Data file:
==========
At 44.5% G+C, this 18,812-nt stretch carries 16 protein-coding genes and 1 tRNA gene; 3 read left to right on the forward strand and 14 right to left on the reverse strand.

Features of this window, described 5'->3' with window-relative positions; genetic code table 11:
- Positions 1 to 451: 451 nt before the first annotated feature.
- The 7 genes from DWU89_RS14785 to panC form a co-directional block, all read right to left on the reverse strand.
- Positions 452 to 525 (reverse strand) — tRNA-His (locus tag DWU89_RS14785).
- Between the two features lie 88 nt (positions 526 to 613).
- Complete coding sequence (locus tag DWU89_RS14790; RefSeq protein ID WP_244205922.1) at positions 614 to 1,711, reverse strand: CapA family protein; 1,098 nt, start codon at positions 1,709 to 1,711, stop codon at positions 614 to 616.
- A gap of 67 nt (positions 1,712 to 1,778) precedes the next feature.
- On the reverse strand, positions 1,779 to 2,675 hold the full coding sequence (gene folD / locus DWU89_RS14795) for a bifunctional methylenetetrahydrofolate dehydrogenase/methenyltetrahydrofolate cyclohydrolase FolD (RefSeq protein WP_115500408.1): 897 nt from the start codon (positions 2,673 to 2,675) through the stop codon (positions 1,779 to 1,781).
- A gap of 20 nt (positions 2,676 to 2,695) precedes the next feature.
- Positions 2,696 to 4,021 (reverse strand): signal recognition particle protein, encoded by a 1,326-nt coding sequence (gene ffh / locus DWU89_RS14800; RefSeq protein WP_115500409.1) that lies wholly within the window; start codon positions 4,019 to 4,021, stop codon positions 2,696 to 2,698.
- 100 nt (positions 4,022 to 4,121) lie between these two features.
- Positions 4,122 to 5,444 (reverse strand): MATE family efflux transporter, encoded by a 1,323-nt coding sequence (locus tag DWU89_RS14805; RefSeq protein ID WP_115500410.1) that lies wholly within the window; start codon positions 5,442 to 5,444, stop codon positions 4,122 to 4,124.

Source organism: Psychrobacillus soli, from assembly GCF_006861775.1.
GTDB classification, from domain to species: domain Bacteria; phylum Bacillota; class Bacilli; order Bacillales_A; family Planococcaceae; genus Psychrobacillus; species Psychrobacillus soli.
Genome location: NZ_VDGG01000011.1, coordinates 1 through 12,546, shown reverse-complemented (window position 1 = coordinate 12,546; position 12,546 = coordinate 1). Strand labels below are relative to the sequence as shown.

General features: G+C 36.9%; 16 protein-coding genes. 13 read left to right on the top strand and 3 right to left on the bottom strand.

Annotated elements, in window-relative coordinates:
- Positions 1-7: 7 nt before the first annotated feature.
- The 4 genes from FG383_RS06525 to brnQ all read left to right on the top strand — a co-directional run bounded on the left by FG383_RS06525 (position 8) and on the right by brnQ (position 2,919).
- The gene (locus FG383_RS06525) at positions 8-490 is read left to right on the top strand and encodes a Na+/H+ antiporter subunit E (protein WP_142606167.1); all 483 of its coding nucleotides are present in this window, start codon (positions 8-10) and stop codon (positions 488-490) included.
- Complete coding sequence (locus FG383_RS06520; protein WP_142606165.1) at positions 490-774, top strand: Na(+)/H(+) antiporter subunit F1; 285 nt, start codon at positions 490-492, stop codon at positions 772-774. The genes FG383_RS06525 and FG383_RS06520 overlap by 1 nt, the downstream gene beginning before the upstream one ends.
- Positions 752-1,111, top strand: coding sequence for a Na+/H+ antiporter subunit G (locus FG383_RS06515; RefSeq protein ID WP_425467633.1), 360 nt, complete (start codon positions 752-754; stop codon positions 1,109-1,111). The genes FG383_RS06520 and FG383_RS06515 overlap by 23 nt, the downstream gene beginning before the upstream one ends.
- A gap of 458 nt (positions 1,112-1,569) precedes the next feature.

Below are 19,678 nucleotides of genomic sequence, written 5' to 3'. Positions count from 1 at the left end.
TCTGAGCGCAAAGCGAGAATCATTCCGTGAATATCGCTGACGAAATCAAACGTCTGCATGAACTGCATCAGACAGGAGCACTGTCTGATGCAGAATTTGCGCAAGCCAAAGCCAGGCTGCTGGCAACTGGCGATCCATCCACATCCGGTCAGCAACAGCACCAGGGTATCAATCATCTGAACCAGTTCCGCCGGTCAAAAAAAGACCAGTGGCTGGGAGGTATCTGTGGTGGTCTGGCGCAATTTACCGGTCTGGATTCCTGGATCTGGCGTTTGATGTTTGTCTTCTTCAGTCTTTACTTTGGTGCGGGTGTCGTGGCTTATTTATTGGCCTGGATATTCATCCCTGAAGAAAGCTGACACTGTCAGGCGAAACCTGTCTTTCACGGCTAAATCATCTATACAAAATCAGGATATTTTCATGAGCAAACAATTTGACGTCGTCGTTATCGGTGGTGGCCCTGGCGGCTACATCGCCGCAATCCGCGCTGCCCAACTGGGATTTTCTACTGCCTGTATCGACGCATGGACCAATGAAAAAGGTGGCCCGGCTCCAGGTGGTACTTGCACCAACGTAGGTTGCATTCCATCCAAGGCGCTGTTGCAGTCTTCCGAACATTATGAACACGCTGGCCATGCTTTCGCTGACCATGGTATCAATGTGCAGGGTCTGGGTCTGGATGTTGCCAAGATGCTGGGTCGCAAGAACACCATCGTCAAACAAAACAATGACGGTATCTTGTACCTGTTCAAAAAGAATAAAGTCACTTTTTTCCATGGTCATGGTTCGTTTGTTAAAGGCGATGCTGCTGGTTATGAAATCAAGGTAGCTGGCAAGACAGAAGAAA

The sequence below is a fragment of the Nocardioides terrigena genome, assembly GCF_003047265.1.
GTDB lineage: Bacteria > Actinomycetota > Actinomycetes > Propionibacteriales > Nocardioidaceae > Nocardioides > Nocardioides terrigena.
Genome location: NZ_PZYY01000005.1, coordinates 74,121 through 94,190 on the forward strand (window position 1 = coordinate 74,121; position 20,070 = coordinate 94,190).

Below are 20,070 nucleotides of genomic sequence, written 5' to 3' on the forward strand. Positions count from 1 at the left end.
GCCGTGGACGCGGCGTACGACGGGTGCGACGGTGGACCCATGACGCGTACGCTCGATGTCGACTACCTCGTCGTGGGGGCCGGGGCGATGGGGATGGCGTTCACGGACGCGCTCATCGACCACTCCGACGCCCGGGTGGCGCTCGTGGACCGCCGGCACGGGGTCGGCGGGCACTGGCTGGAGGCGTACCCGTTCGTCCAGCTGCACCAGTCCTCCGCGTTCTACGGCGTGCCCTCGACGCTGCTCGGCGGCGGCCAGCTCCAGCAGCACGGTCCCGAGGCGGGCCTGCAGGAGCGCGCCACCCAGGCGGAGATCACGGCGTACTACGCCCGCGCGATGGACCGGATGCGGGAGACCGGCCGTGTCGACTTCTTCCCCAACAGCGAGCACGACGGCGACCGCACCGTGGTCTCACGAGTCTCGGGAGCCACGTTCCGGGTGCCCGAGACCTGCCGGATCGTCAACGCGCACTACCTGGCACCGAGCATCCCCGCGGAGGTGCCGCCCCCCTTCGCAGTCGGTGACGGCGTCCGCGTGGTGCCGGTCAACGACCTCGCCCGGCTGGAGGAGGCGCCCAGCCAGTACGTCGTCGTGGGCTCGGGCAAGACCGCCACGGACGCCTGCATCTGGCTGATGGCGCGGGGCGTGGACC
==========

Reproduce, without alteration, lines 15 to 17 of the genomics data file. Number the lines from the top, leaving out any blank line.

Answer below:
GTDB classification, from domain to species: domain Bacteria; phylum Bacillota; class Bacilli; order Bacillales_A; family Planococcaceae; genus Psychrobacillus; species Psychrobacillus soli.
Genome location: NZ_VDGG01000011.1, coordinates 1 through 12,546, shown reverse-complemented (window position 1 = coordinate 12,546; position 12,546 = coordinate 1). Strand labels below are relative to the sequence as shown.

General features: G+C 36.9%; 16 protein-coding genes. 13 read left to right on the top strand and 3 right to left on the bottom strand.